The University’s participation in the Stirling and Clackmannanshire City Region Deal continues to drive development of new research centres. Scotland’s International Environment Centre was established; The National Aquaculture Technology and Innovation Hub received planning approval from Stirling Council; and proposals got off the ground for the establishment of an Intergenerational Living Innovation Hub, a multi-million-pound research and development centre that will respond to the demands of an ageing population.
We continued to strengthen partnerships both at a local, national, and international level over the period. We were proud to launch the Forth Valley University College NHS Partnership in October - an ambitious landmark agreement that will see the University join forces with NHS Forth Valley and Forth Valley College with the mission to improve patient care and treatments, and boost health research and staff learning across the region.
Joining the Young European Research University Network - a cluster of highly-ranked young universities across the continent - will enable us to strengthen cooperation and collaboration in the areas of scientific research, academic education and services which benefit society. Meanwhile, our new partnership with the prestigious Budapest Business School will enable students to study in both Scotland and Hungary and graduate with two degrees.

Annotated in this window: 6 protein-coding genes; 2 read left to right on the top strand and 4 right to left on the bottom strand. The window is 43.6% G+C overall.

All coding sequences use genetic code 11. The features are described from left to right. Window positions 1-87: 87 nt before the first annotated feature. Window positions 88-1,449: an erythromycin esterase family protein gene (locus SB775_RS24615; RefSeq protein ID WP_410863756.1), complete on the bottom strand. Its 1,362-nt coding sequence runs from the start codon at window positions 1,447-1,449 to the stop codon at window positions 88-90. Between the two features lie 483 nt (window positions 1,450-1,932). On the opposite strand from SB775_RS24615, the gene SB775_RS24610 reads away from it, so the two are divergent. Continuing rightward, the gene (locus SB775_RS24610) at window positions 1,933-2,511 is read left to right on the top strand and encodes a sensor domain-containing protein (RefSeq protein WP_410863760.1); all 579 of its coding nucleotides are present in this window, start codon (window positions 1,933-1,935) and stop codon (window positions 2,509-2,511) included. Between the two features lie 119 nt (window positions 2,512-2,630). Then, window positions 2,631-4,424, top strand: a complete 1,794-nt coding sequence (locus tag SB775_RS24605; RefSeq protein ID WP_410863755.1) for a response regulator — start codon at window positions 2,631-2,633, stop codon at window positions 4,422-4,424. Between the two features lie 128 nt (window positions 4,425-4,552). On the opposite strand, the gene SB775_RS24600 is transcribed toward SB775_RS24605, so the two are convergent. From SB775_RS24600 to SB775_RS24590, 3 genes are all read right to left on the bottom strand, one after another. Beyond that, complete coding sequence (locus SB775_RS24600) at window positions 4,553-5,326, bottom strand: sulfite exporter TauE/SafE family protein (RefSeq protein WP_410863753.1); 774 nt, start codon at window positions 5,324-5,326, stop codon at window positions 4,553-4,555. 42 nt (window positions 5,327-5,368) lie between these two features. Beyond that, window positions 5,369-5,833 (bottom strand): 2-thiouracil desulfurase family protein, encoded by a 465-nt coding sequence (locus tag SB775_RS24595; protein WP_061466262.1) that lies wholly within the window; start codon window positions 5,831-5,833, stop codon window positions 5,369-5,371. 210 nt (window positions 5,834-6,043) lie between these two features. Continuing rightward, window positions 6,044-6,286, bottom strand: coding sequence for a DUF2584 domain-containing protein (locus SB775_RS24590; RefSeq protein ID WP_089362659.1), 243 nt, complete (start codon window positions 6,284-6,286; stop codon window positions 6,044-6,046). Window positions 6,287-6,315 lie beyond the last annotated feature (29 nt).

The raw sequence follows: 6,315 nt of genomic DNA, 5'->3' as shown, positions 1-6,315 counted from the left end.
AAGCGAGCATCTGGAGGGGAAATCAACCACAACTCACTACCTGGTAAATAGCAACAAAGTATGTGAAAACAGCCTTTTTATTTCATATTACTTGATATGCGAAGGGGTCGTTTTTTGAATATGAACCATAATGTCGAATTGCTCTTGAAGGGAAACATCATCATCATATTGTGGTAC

The University is committed to playing its role in addressing the global climate crisis. Our researchers are at the forefront of efforts to develop innovative responses to climate change, enabling adaption and resilience, and driving forward carbon neutral prosperity. As set out in our 2022-2028 Sustainability Plan, as an employer, we are taking steps to lower our institutional carbon footprint, and support cleaner, greener ways of working – and are committed to achieving and supporting the Forth Valley region to achieve net-zero status by 2040.
Foundations for the future
In a year in which the world emerged cautiously from the pandemic, the University not only weathered the storm but - thanks to the efforts of our community - achieved remarkable milestones while laying the foundations for future success.
The significant successes achieved over the last 12 months have placed the University in a strong position to develop and deliver an ambitious new strategy in 2022/23. We look forward to building on the University’s strengths as an innovative and agile institution, and with a strong commitment to delivering impactful research, seamless learner journeys and an excellent student experience.
Professor Sir Gerry McCormac
Principal and Vice-Chancellor
University of Stirling